What are Patina Chemicals who uses Patina Chemicals
There are a number of people who use patina chemicals to create beautiful patina finishes on their metal products. They may use a combination of techniques to achieve their desired effects, but most do it by spraying or dipping their work into a prepared liquid compound and allowing the chemicals to react with the surface.
Creating Patina Naturally
The most common type of patina is what happens naturally as materials oxidize and weather over time, such as when a copper sheet is exposed to the elements. The resulting patina will vary from piece to piece, depending on the environment and time spent exposed to it. The rusty look of patina is often considered aesthetically pleasing and a great way to add color, texture and interest to a metal surface.
Creating Patina Artificially
The other type of patina is what artisans and metalworkers do to intentionally enhance a piece of copper or brass. This is called finishing and can be a process that can take hours or months to complete. It requires a lot of skill and experience to get the desired effect, so most craftspeople do not pursue this type of work.
Using a Patina Chemical
Some craftspeople will simply paint a metallic coating to give their metals a patina finish, but this can be very laborious and difficult to achieve. A more efficient solution is to apply a liquid compound that can be applied to the metal and then spritzed or brushed with a brush to achieve the desired effect.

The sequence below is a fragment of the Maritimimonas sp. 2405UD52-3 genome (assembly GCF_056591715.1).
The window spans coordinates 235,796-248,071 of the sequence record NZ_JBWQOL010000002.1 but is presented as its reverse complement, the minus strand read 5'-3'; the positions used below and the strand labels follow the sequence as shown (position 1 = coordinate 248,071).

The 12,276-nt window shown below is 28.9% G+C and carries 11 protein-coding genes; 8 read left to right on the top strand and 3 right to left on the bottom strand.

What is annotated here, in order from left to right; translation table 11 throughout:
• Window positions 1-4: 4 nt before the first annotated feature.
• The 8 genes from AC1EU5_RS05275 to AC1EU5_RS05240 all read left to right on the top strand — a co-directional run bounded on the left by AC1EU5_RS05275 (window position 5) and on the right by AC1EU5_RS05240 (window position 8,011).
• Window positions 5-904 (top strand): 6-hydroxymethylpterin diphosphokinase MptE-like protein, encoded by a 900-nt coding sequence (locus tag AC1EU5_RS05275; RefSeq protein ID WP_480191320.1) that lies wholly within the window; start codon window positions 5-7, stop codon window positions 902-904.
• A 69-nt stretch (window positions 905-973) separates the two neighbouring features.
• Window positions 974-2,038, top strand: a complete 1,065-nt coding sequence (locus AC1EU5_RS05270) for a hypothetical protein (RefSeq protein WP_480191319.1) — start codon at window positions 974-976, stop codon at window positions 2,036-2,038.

Fortunately, there are many options for patina chemicals that can be used to achieve different effects and colors on a variety of surfaces. These include traditional patinas that can be mixed to achieve various colors and effects, as well as formulas that can be diluted to create different effects.
Our Traditional Midnight Black Patina is a fast, durable black patina that reacts quickly on aluminum, bronze, brass, copper, iron, steel (not stainless), and zinc/galvanized. The first application produces a fast grey/black oil slick finish and then additional coats darken the finish.
This patina is also ideal for working with smoky or aged bronze, brass, and copper. It can be diluted to create different shades of green, brown, and even pearlescent.
Zinc Grey Patina is a light grey patina that can be layered for a more dramatic look on zinc or galvanized steel. It is best applied in thin coats and can be diluted for more uniformity if desired.
Slate Black Patina is a versatile black patina that works very well on iron and steel. The first coat will produce a black, but it does not have the rusty look that other black patinas have. It can be diluted with distilled water to create lighter coats.
It does not rust on iron or steel and is extremely durable. It is also a great alternative to Black Magic Patina because it does not produce the rapid rusting that is seen with other blackening agents.
City Chemical LLC sells Patina Chemicals in bulk quantities. Visit https://www.citychemical.com/patina-chemicals.html to learn more and place order.